Jan. 6 Panel Opens Contempt Proceedings Against Bannon

on February 15, 2018 in Washington, DC.
WASHINGTON, DC - FEBRUARY 15: Former White House chief strategist Steve Bannon arrives at a closed-door meeting with the House Intelligence Committee February 15, 2018 on Capitol Hill in Washington, DC. Bannon showe... WASHINGTON, DC - FEBRUARY 15: Former White House chief strategist Steve Bannon arrives at a closed-door meeting with the House Intelligence Committee February 15, 2018 on Capitol Hill in Washington, DC. Bannon showed up to meet with the committee after the meeting was pushed back for three times recently. (Photo by Alex Wong/Getty Images) MORE LESS
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October 14, 2021 1:53 p.m.

Contempt proceedings against Stephen Bannon will begin on Tuesday, the House Jan. 6 Committee announced.

In a Thursday press release, the panel said that it intended to refer Bannon for criminal contempt of Congress.

The Select Committee will use every tool at its disposal to get the information it seeks, and witnesses who try to stonewall the Select Committee will not succeed,” Committee Chair Rep. Bennie Thompson (D-MI) said in a statement.

Bannon has twice refused to comply with a subpoena that the panel issued last month, seeking records and testimony about his role in the run-up to Jan. 6. The former Trump campaign chairman was reportedly on the phone with Trump in the days leading up to the insurrection, and said that it would be a “reckoning” aimed at “kill[ing] the Biden presidency in the crib.”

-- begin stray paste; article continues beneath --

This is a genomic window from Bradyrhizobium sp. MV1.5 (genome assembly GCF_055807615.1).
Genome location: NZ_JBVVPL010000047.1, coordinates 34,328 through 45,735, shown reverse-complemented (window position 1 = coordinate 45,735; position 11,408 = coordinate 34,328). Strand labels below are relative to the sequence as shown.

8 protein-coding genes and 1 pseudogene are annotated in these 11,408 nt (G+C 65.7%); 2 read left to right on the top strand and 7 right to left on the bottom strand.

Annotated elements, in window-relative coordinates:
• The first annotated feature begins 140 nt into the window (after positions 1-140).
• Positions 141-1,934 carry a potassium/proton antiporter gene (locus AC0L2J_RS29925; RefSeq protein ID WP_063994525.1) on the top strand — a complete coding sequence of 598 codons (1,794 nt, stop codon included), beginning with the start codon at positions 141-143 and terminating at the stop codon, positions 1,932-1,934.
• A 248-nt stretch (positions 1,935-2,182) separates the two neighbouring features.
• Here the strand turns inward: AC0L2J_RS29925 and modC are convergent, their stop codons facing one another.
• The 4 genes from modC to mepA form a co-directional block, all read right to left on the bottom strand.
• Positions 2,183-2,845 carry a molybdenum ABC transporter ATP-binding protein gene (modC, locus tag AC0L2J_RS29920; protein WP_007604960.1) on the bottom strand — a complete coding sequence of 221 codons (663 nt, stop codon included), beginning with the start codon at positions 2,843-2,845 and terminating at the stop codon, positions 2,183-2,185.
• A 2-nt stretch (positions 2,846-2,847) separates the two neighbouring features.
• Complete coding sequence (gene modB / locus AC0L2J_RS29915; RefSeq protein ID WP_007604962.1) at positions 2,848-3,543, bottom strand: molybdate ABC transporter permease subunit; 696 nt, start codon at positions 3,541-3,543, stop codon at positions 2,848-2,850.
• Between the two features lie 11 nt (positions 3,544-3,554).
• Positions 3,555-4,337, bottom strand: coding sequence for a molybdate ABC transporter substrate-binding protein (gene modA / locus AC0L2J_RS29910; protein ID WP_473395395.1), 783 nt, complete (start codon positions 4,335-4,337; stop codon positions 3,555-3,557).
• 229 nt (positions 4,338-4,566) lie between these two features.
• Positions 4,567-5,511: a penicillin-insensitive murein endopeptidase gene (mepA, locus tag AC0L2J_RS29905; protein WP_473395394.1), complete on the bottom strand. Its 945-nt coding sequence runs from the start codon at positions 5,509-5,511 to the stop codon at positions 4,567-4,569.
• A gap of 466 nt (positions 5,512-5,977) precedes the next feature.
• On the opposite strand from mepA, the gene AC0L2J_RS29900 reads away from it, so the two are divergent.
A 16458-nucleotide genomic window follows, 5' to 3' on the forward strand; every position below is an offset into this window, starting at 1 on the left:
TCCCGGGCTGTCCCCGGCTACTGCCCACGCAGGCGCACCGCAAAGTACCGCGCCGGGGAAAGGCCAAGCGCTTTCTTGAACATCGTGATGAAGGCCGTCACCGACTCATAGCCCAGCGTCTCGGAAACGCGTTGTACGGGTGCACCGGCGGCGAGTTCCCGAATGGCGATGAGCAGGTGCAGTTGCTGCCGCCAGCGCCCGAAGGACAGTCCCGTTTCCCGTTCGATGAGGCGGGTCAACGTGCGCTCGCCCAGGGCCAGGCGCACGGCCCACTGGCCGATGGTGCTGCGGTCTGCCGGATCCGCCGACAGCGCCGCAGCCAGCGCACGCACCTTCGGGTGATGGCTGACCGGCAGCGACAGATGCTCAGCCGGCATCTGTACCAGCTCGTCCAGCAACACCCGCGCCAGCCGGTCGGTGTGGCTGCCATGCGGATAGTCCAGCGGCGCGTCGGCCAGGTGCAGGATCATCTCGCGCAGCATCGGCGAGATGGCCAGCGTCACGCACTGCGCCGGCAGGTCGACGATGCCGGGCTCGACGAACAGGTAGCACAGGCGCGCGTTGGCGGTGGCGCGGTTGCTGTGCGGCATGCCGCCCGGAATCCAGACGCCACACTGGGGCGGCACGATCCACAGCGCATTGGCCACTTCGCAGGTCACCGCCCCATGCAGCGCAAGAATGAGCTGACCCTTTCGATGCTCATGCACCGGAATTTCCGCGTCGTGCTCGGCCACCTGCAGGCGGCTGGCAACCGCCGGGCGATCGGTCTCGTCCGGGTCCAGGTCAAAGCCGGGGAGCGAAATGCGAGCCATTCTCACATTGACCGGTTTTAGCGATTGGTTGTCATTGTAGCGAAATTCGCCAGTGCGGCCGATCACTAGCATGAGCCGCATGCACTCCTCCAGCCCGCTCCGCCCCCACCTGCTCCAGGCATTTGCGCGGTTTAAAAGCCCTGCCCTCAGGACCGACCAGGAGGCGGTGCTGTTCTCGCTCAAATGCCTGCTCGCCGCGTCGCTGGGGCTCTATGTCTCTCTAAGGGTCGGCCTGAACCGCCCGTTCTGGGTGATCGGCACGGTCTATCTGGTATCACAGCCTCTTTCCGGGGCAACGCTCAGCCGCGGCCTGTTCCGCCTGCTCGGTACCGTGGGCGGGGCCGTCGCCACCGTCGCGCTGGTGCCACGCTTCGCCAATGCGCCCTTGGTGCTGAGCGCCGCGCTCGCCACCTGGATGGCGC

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The subpoena had set a deposition for Thursday. Bannon had said that he intended to skip the meeting.

Bannon, who left the White House in August 2017, has spun up spurious claims of executive privilege as he refuses to comply with the subpoena via his attorney, Robert Costello.

“Mr. Bannon has declined to cooperate with the Select Committee and is instead hiding behind the former President’s insufficient, blanket, and vague statements regarding privileges he has purported to invoke,” Rep. Thompson said in the statement. “We reject his position entirely.”

On Tuesday, the Jan. 6 Committee will convene to adopt a “contempt report,” which will document the panel’s efforts to obtain information from Bannon, and his failure to respond to the Committee’s demands.

The report will then go up for a vote in the full House, which will determine whether Bannon is held in contempt. The U.S. Attorney for the District of Columbia then takes responsibility for investigating the matter after receiving the contempt report from the House.

The Jan. 6 Committee has issued more than a dozen subpoenas over the past several weeks.

The first round went to Bannon and three other close associates of the President, including his final chief of staff Mark Meadows and Pentagon appointee Kash Patel.

The panel has also demanded information from organizers and vendors of the Jan. 6 Stop the Steal rally on the ellipse, and from a smaller rally scheduled to be held on Capitol grounds that day. On Wednesday, it issued a subpoena to former DOJ official Jeffrey Clark.

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